Saïd Sayrafiezadeh: When Skateboards Will Be Free

Saïd Sayrafiezadeh: When Skateboards Will Be Free

 

When Saïd Sayrafiezadeh was 6, his mother took him on a Greyhound bus from New York City to Oberlin, Ohio, for the national convention of the Socialist Workers Party. Comrades from all over the country tousled his hair and called him “little revolutionary.” His father, the Iranian immigrant mathematics professor who left the family when Saïd was a baby, was there. His sister and brother, who had both left to live with their father years earlier, were there. And everyone basked in the glow of Marxist fervor, certain that their efforts selling copies of the newspaper The Militant outside factory gates and on street corners were helping bring about the revolution. “Comrades,” proclaimed party leader Jack Barnes on the final night, “the Socialist Workers Party is now at the vanguard of the working class.” The cheers echoed for minutes on end. Back in their too-tiny New York apartment, Saïd asked his mother when the revolution would come. “When I’m seven? When I’m eight? When I’m eighteen?” And his mother, tired of the question, said, “When you’re eighteen, the revolution will come.” 

In the exquisite When Skateboards Will Be Free: A Memoir Of A Political Childhood, Sayrafiezadeh weaves together his ideological upbringing with brief glimpses of his adult life, in which he designs packaging for Martha Stewart’s line of home products, has a crush on a co-worker, lives in a rent-controlled apartment, and can’t explain communism. Somehow that present is connected to a past of blurting out slogans about U.S. imperialism in school, taking educational trips to Havana, stealing grapes during the boycott, and visiting convicted murderer Stanton Story in prison in support of the party’s effort to force a new trial. With spare, beautiful language and an impeccable ear for telling juxtapositions, Sayrafiezadeh turns familiar American scenes—playing football with schoolmates, watching Walter Cronkite on television, working as a grocery bagger—into minefields of political meaning. Oppressed minorities are right, the government is wrong. The Iranian students who took hostages in the U.S. Embassy are right, Jimmy Carter is wrong. During the evening news, Saïd asks his mother to identify whether the world figures shown are good (Arafat) or bad (almost everyone else). To his peers and teachers, of course, this worldview is upside down. So when he can, Saïd keeps quiet. And when he can’t, to his shame, he sometimes betrays the revolution.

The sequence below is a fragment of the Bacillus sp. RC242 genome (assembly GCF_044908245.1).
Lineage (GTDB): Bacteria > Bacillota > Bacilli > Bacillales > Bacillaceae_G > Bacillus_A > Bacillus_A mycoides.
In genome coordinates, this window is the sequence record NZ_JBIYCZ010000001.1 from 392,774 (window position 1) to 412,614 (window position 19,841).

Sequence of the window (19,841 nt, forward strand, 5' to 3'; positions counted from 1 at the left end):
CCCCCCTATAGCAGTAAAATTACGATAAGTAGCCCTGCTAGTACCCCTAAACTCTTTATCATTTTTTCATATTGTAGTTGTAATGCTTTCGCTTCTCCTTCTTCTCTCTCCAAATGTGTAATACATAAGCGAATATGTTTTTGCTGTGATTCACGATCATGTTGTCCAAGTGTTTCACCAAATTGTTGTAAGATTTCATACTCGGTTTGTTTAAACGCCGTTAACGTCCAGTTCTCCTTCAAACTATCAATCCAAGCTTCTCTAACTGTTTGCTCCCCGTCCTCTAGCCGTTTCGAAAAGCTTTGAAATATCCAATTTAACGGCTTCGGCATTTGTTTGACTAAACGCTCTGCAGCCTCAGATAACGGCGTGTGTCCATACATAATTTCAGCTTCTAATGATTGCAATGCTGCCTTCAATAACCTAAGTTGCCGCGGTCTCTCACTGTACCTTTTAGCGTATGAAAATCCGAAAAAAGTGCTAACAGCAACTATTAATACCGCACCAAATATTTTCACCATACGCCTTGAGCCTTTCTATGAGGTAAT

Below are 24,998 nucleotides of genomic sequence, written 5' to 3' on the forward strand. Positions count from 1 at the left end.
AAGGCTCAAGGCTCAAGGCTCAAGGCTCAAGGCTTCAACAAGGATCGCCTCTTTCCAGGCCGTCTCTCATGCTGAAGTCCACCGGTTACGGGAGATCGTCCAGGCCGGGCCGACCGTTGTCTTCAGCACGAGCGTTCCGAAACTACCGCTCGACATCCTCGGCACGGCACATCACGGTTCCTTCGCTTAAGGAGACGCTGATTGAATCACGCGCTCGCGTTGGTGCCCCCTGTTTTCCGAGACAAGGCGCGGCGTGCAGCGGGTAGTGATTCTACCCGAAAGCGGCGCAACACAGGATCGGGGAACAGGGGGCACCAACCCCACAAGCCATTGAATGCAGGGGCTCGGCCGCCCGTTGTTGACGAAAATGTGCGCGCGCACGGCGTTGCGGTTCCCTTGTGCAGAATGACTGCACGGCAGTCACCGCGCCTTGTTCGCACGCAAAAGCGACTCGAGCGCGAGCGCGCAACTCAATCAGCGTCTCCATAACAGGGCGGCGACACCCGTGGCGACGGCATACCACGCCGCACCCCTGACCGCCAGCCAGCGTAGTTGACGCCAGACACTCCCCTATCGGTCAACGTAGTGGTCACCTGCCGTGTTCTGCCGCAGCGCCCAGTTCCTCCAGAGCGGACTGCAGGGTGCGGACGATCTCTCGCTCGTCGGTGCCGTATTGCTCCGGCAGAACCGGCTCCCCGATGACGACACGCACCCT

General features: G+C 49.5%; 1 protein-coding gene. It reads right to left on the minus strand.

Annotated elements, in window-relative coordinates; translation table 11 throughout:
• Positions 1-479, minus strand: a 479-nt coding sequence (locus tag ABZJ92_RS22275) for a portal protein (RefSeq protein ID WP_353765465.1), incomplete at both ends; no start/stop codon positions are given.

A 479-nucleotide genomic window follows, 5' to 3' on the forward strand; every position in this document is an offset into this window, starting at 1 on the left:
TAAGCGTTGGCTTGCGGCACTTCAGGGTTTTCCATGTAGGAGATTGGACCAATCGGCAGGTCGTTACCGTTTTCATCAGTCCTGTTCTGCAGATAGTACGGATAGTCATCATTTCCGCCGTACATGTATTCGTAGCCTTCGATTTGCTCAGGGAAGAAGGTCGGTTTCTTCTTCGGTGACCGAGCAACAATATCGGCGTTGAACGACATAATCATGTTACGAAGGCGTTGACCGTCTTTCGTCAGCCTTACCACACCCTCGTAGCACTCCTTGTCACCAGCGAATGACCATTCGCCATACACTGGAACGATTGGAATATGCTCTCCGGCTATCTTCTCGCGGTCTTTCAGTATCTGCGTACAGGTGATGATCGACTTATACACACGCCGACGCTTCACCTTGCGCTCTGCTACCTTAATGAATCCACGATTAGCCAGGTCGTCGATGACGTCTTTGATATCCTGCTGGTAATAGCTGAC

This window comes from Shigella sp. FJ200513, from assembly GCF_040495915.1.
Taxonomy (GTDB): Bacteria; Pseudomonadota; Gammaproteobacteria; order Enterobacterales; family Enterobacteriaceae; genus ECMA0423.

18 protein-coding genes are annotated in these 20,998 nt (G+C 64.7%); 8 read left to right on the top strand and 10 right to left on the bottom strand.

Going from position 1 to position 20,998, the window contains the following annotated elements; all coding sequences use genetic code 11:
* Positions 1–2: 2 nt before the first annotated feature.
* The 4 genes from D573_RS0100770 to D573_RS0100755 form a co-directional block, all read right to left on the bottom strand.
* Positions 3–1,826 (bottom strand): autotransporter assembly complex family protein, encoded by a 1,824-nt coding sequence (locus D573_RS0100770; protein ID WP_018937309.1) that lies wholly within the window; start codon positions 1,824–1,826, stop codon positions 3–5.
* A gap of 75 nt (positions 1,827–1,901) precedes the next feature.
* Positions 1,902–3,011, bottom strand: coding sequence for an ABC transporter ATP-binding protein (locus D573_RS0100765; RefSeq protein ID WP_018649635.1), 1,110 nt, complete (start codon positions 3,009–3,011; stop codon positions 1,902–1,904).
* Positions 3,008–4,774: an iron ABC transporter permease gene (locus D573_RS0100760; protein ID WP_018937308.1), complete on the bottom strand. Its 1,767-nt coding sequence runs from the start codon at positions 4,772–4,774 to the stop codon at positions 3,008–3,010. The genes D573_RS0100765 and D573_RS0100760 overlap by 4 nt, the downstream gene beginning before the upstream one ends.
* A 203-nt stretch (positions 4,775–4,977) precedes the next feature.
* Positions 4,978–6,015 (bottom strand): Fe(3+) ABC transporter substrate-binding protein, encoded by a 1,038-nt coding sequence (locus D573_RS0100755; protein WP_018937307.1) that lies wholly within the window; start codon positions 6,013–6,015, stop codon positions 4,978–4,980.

When Skateboards Will Be Free isn’t a shocking exposé. In fact, its one serious misstep is a jarring chapter about a comrade who offers to baby-sit Saïd while his mother goes to a party meeting, but turns out to have less-than-pure motives. Aside from that brief detour into more conventional why-my-childhood-was-so-screwed-up territory, Sayrafiezadeh portrays his strange upbringing through fresh eyes and with a clear, honest voice. As the fates of his idolized but absent father and his long-suffering but badly damaged mother emerge, Sayrafiezadeh’s skill at crystallizing the deep emotions of this oddball family drama become evident. His simple, beautiful prose makes it a wonder that he ever bothered with Martha Stewart. Sayrafiezadeh is a born writer, and providentially, he’s been given an amazing story to tell.

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